Foreword by Christopher Hitchens

Introduction by Roy Gutman


Here is the battle to save Bosnia's soul, described by one of her bravest warriors. A gripping, awe-inspiring book — Tom Gjelten, National Public Radio

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THERE ARE FEW EXAMPLES in the experience of 20th century journalism which equal the heroism and the professionalism of the staff of Oslobodjenje . Having had their ten-story building reduced to rubble by artillery fire and five of their colleagues killed, the staff shifted its editorial quarters and its presses into a basement bomb shelter originally designed as a shield against nuclear war.

"No journalist woud argue with the claim of Bosnia's principal morning paper, Olsobodjenje, to be the 'Newspaper of the Year', commented The Guardian of London after the BBC announced the prestigious award. "This morning's issue is 319th to emerge from the nuclear shelter beneath the rubble of the Sarajevo press center."

This is the memoir of the newspaper's Editor-in-Chief, Kemal Kurspahić. It is an account of his "three wars in Sarajevo." First, it is the story of an editor, elected by his staff, successfully battling to take control of their own newspaper during the final years of Yugoslavia. It is also the story of how the newspaper survived and triumphed against a crude coalition of nationalist parties in their attempt to destroy its editorial independence following Bosnia's first democratic elections. Finally, Kurspahic's memoir enters the years of genocide in Bosnia and chronicles the resistance of a people and a newspaper to the rebirth of modern European fascism.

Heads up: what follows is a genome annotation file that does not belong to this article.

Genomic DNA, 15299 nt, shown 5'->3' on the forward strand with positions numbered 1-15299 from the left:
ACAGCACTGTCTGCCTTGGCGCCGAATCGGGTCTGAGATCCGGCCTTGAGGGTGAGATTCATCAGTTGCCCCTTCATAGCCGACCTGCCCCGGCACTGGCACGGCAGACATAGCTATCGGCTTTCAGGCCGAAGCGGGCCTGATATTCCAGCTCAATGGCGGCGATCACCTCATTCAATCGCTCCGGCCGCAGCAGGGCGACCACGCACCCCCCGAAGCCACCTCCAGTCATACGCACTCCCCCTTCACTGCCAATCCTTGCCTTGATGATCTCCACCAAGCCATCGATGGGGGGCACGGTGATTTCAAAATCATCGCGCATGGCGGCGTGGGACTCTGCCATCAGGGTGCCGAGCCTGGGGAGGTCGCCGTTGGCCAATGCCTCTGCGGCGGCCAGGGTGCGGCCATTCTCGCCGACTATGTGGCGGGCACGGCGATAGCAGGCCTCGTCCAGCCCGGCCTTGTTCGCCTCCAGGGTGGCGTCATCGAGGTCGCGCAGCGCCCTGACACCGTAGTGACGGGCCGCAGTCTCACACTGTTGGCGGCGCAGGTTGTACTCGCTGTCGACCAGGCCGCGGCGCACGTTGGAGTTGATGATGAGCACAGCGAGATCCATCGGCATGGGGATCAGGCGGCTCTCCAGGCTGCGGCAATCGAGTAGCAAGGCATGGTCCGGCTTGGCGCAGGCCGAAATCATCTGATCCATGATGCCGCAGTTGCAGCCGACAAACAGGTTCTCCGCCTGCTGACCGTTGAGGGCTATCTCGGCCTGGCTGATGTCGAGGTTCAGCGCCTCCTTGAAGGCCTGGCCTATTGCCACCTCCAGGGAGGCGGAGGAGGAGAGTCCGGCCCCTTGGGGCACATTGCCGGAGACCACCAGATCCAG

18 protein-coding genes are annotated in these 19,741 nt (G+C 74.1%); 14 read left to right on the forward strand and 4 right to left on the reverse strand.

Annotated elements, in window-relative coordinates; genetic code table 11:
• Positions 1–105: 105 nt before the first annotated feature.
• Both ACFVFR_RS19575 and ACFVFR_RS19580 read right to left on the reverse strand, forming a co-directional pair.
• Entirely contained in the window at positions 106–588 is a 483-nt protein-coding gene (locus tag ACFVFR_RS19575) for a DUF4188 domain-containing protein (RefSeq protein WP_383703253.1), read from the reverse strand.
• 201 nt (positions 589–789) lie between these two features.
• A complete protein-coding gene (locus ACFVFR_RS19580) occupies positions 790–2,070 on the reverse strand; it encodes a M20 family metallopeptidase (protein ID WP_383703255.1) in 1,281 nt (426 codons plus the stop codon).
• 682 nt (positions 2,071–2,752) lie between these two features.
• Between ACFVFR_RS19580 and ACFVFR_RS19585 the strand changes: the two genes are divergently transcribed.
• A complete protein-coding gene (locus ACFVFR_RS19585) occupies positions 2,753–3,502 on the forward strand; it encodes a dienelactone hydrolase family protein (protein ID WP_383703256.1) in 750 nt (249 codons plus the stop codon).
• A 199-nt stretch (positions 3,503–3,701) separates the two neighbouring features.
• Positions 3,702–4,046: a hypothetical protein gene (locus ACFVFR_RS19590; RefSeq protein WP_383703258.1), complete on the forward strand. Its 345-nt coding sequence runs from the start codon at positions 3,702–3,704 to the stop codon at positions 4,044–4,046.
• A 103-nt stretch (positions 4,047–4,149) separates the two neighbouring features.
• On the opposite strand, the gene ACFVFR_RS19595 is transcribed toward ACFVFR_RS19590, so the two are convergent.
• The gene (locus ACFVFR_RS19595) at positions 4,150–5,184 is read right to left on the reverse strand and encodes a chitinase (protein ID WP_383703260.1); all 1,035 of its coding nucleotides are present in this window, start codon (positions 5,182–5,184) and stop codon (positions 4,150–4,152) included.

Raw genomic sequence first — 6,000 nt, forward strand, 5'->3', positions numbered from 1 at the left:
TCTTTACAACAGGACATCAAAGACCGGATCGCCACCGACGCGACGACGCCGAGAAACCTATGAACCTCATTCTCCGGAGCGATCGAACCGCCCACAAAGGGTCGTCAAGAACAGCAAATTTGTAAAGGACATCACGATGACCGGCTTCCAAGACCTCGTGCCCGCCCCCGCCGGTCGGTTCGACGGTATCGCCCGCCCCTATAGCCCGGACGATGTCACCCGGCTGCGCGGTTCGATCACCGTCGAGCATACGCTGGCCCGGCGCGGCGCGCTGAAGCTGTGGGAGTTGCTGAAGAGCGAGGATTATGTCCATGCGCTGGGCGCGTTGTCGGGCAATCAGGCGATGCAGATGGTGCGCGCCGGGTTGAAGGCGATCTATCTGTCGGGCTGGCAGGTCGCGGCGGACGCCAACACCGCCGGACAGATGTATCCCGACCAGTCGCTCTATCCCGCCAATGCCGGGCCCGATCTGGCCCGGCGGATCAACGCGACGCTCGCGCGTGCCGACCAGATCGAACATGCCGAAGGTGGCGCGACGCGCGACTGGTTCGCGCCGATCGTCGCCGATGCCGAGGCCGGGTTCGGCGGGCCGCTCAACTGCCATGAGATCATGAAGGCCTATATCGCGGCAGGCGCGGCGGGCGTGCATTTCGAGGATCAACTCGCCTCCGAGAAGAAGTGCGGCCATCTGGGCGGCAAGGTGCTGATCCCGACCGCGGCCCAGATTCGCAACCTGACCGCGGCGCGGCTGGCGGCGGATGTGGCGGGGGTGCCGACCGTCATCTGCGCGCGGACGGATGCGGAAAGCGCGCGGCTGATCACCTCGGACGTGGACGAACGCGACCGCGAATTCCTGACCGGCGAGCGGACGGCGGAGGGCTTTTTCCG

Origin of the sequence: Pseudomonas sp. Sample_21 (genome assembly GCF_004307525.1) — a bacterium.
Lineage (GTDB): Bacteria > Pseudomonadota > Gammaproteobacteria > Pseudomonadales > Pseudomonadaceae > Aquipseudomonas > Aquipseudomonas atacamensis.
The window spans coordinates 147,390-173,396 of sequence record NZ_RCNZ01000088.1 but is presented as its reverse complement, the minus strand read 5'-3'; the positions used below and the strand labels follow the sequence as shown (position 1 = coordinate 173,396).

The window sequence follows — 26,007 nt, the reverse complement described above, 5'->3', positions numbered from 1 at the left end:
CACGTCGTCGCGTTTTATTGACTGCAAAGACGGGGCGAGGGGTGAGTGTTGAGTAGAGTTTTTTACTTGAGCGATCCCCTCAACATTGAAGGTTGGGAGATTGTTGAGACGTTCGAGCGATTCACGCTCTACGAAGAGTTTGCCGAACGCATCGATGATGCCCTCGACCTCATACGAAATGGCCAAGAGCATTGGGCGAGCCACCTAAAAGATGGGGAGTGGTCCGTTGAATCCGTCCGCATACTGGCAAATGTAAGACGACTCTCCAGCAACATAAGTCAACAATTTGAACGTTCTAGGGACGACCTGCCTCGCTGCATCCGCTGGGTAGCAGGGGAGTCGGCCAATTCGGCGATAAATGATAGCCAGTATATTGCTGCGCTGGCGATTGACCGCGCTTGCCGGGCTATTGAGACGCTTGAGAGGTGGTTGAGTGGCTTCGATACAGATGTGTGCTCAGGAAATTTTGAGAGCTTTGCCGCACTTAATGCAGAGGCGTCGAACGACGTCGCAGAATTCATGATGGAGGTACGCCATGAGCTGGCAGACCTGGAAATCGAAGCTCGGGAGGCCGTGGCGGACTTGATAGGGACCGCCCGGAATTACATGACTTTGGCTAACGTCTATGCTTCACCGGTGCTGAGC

By its own example of maintaining a multiethnic staff of Serbs, Croats and Muslims who considered themselves Bosnians the paper stood as a powerful counterforce to nationalist bigotry and to the division of the country along ethnic lines. 

Fifty years after its establishment as anti-fascist paper during Yugoslavia's resistance to Nazi occupation, Oslobodjenje  (which translates as 'Liberation') renewed itself as an institutional symbol of Bosnia's centuries long traditions of pluralism and multiethnic coexistence.

In presenting its highest award the Nieman Foundation at Harvard University declared: "The Nieman Fellows...honor the staff of Oslobodjenje for reminding us that journalism, in any situation, should be a force for showing the common humanity amidst racial and ethnic diversity."

At the height of the siege of Sarajevo, Kemal Kurspahić was named by the World Press Review as "Editor of the Year" for [his] bravery, tenacity, and dedication to the principles of journalism, and for providing inspiration to journalists everywhere."


THE ANCIENT GREEKS HELD THAT COURAGE was not a virtue in itself, but that it was a quality that made all virtues possible. By its demonstration of fortitude under fire, and under worse than fire, Oslobodjenje set an example of courage which the profession might well want to emulate. 
KEMAL KURSPAHIĆ'S GRIPPING, ELOQUENT MEMOIR makes clear that those responsible were individuals who risked their lives...[T]hey knew what was at stake. Preserving their free and independent voice against the gleichshaltung demanded by the Bosnian Serbs was only the most obvious of the survival struggles in which they had to engage.
ROY GUTMAN in the Introduction